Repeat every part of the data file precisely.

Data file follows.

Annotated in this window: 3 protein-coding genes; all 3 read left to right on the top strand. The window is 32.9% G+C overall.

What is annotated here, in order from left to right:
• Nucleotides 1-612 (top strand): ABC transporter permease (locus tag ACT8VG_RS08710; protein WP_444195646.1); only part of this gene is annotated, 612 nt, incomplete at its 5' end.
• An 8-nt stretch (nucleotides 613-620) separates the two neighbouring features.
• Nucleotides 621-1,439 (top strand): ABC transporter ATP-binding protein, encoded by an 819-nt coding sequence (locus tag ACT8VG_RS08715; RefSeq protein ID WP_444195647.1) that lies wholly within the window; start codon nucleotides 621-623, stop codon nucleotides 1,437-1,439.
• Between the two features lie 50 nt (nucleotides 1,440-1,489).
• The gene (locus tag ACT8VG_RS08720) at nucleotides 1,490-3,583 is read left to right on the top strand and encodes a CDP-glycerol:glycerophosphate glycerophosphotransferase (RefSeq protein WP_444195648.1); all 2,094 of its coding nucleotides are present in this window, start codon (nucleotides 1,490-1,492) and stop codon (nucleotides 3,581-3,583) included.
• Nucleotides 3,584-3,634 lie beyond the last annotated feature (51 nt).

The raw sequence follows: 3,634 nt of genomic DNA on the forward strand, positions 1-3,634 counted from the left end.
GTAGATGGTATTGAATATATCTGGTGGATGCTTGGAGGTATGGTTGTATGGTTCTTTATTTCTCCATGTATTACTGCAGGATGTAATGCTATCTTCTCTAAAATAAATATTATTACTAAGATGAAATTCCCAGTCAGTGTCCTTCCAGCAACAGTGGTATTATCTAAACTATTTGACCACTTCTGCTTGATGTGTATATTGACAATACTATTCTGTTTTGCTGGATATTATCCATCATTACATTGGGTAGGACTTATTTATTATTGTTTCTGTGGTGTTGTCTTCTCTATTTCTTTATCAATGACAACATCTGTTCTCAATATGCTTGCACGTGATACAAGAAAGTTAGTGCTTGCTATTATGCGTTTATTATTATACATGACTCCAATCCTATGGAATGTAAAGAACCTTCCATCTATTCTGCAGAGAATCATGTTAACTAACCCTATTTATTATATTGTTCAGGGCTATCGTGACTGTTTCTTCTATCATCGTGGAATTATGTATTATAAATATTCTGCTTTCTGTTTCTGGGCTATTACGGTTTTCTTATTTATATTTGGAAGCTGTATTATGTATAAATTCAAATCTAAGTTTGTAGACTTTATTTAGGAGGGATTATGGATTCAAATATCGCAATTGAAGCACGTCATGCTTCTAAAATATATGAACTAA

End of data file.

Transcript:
Annotated in this window: 3 protein-coding genes; all 3 read left to right on the top strand. The window is 32.9% G+C overall.

What is annotated here, in order from left to right:
• Nucleotides 1-612 (top strand): ABC transporter permease (locus tag ACT8VG_RS08710; protein WP_444195646.1); only part of this gene is annotated, 612 nt, incomplete at its 5' end.
• An 8-nt stretch (nucleotides 613-620) separates the two neighbouring features.
• Nucleotides 621-1,439 (top strand): ABC transporter ATP-binding protein, encoded by an 819-nt coding sequence (locus tag ACT8VG_RS08715; RefSeq protein ID WP_444195647.1) that lies wholly within the window; start codon nucleotides 621-623, stop codon nucleotides 1,437-1,439.
• Between the two features lie 50 nt (nucleotides 1,440-1,489).
• The gene (locus tag ACT8VG_RS08720) at nucleotides 1,490-3,583 is read left to right on the top strand and encodes a CDP-glycerol:glycerophosphate glycerophosphotransferase (RefSeq protein WP_444195648.1); all 2,094 of its coding nucleotides are present in this window, start codon (nucleotides 1,490-1,492) and stop codon (nucleotides 3,581-3,583) included.
• Nucleotides 3,584-3,634 lie beyond the last annotated feature (51 nt).

The raw sequence follows: 3,634 nt of genomic DNA on the forward strand, positions 1-3,634 counted from the left end.
GTAGATGGTATTGAATATATCTGGTGGATGCTTGGAGGTATGGTTGTATGGTTCTTTATTTCTCCATGTATTACTGCAGGATGTAATGCTATCTTCTCTAAAATAAATATTATTACTAAGATGAAATTCCCAGTCAGTGTCCTTCCAGCAACAGTGGTATTATCTAAACTATTTGACCACTTCTGCTTGATGTGTATATTGACAATACTATTCTGTTTTGCTGGATATTATCCATCATTACATTGGGTAGGACTTATTTATTATTGTTTCTGTGGTGTTGTCTTCTCTATTTCTTTATCAATGACAACATCTGTTCTCAATATGCTTGCACGTGATACAAGAAAGTTAGTGCTTGCTATTATGCGTTTATTATTATACATGACTCCAATCCTATGGAATGTAAAGAACCTTCCATCTATTCTGCAGAGAATCATGTTAACTAACCCTATTTATTATATTGTTCAGGGCTATCGTGACTGTTTCTTCTATCATCGTGGAATTATGTATTATAAATATTCTGCTTTCTGTTTCTGGGCTATTACGGTTTTCTTATTTATATTTGGAAGCTGTATTATGTATAAATTCAAATCTAAGTTTGTAGACTTTATTTAGGAGGGATTATGGATTCAAATATCGCAATTGAAGCACGTCATGCTTCTAAAATATATGAACTAA